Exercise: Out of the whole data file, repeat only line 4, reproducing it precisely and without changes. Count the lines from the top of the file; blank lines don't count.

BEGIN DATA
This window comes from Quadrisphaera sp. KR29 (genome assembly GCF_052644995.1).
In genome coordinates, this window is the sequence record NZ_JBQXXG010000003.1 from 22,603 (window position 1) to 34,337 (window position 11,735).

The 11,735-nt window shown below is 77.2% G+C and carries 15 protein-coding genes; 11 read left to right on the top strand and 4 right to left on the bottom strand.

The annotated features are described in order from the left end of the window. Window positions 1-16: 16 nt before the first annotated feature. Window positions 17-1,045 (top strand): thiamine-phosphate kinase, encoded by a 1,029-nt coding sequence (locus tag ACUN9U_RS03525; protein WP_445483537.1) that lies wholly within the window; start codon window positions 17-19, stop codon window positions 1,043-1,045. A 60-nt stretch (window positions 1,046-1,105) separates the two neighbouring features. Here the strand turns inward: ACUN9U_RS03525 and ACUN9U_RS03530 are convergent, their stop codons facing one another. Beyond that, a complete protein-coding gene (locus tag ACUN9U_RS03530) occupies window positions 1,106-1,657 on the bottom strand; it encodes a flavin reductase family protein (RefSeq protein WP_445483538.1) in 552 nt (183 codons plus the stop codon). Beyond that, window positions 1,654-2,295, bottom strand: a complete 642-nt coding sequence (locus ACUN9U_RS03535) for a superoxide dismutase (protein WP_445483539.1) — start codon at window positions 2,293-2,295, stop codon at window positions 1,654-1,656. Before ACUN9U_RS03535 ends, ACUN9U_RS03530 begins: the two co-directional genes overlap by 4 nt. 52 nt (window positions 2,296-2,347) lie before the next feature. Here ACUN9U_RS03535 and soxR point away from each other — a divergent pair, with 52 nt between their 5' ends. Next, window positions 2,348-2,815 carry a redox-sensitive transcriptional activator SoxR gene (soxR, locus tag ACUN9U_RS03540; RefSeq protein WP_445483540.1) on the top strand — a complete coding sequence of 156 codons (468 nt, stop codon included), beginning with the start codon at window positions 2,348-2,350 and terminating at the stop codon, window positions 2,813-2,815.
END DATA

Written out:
The annotated features are described in order from the left end of the window. Window positions 1-16: 16 nt before the first annotated feature. Window positions 17-1,045 (top strand): thiamine-phosphate kinase, encoded by a 1,029-nt coding sequence (locus tag ACUN9U_RS03525; protein WP_445483537.1) that lies wholly within the window; start codon window positions 17-19, stop codon window positions 1,043-1,045. A 60-nt stretch (window positions 1,046-1,105) separates the two neighbouring features. Here the strand turns inward: ACUN9U_RS03525 and ACUN9U_RS03530 are convergent, their stop codons facing one another. Beyond that, a complete protein-coding gene (locus tag ACUN9U_RS03530) occupies window positions 1,106-1,657 on the bottom strand; it encodes a flavin reductase family protein (RefSeq protein WP_445483538.1) in 552 nt (183 codons plus the stop codon). Beyond that, window positions 1,654-2,295, bottom strand: a complete 642-nt coding sequence (locus ACUN9U_RS03535) for a superoxide dismutase (protein WP_445483539.1) — start codon at window positions 2,293-2,295, stop codon at window positions 1,654-1,656. Before ACUN9U_RS03535 ends, ACUN9U_RS03530 begins: the two co-directional genes overlap by 4 nt. 52 nt (window positions 2,296-2,347) lie before the next feature. Here ACUN9U_RS03535 and soxR point away from each other — a divergent pair, with 52 nt between their 5' ends. Next, window positions 2,348-2,815 carry a redox-sensitive transcriptional activator SoxR gene (soxR, locus tag ACUN9U_RS03540; RefSeq protein WP_445483540.1) on the top strand — a complete coding sequence of 156 codons (468 nt, stop codon included), beginning with the start codon at window positions 2,348-2,350 and terminating at the stop codon, window positions 2,813-2,815.